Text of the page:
2nd Annual Pow Wow

part of Tribal Recognition Days


Rim country residents and visitors can experience the color and excitement of a grand Native American tradition at the second annual Tonto Apache Tribal Pow Wow, a component of Tonto Apache Tribal Recognition Days taking place this weekend in and around the Mazatzal Casino and Payson Event Center.

This year, the pow wow will be held in an 8,000-square-foot tent in the large area east of the casino.

"Last year we had it at the Payson Event Center, and the big drawback was that it was hot," Mark Kaplan, casino marketing director, said.

"This year people will be able to enjoy the dancers in comfort."

Another big change is cost. Last year the tribe charged a $2 admission fee. This year, admission is free with a non-perishable food item or laundry item, which will be donated to local charities.

Many tribes around the country now hold pow wows, a contemporary link to the past that features singing, dancing, drumming, colorful regalia and Native American food, arts and crafts. While outsiders consider them entertainment, pow wows are a spiritual legacy for Native American families, a time to reflect on traditions and honor the past.

The term "pow wow" is an adaptation of the Algonquin word "pau wau," and the dances that have become featured events were once called Grass Dances and were held by members of elite warrior societies.

As Native Americans began to live on reservations, nonsurvival activities like dancing became more important, gradually evolving into contest dancing where dancers compete for cash prizes. At today's pow wows, contest categories are based on dance styles and age groups, and dancers are judged on their regalia as well as their dancing abilities.

The dance arena, called an Arbor, is blessed before the pow wow begins and is considered sacred ground for the duration of the celebration. Each dance session begins with a procession of dancers known as the grand entry, and a master of ceremonies keeps the pow wow running smoothly while explaining to spectators what is taking place.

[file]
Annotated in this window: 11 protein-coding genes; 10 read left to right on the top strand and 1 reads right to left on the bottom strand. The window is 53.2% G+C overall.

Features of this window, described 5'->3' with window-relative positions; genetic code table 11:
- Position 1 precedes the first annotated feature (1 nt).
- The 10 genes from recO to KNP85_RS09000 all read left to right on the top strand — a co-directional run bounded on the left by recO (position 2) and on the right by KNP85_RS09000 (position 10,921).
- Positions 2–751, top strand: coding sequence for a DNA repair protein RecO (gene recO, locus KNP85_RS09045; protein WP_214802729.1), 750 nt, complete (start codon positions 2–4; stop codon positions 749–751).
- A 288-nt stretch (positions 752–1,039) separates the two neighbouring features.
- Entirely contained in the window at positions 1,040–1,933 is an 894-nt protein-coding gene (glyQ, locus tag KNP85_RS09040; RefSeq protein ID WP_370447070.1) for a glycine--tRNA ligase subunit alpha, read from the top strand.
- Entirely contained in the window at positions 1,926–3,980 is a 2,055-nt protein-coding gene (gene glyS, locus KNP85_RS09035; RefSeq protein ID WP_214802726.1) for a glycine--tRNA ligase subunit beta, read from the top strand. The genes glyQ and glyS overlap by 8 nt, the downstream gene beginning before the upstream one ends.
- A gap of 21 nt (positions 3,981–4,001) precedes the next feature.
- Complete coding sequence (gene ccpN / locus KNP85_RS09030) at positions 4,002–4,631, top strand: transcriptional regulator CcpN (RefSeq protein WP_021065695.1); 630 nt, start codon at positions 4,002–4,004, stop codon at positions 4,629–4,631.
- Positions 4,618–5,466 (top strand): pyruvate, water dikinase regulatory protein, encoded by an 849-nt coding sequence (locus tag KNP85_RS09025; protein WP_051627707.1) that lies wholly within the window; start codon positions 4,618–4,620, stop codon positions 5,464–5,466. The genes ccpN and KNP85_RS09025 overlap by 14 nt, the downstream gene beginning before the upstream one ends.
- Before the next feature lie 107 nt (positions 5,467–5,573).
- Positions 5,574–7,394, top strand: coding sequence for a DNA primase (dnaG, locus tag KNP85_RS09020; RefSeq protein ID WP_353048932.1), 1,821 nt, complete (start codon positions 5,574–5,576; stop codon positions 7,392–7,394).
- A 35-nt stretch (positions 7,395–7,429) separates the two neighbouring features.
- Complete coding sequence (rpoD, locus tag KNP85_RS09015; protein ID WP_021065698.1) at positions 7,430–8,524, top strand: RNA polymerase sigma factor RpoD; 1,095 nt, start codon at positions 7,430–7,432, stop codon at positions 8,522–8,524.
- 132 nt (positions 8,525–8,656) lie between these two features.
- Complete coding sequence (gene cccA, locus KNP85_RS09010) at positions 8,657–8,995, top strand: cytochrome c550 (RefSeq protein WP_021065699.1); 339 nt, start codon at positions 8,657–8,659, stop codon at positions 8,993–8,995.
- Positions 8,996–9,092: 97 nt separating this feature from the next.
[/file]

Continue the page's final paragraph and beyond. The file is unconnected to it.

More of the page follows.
The Tonto Apache event features multiple tribes with dancers from around the country competing for close to $20,000 in prize money. Grand entries are scheduled for Friday at 7 p.m., Saturday at 1 p.m. and 7 p.m., and Sunday at 1 p.m., with gourd dancing commencing one hour before each grand entry.

Gourd dancers carry gourd rattles and feather fans and are attired in red and blue robes, beaded and fringed sashes, and mescal bead bandoliers.

In addition to dance competitions in golden age, adult age, teen, junior and tiny tots categories, a drum contest will be featured at the Tonto Apache Tribal Pow Wow. Dances included within the categories include the following:

Grass dance: dancers wear yokes, breech cloths and either a bandanna or a porcupine headdress.

Northern traditional: represents a warrior scouting before a battle. Dancers wear a headpiece of eagle feathers, a bone hair pipe choker and breastplate, and carry a dance staff and fan made from the wing of an eagle.

Southern straight: dancers are elaborately attired in an otter skin trailer decorated with mirrors and beadwork or ribbon work, bone hair pipe, bead bandoliers, silver choker, and beaded belt.

Jingle dress: a cotton or taffeta dress with "jingles" made of snuff can lids attached. They make a distinctive sound which represents waves or thunder to scare away evil spirits.

Fancy shawl: most important is the shawl, worn over the shoulders and held out as the dancer steps and twirls. The legend behind the dance is of a butterfly who lost her mate in battle and went into a cocoon until she could begin life anew.

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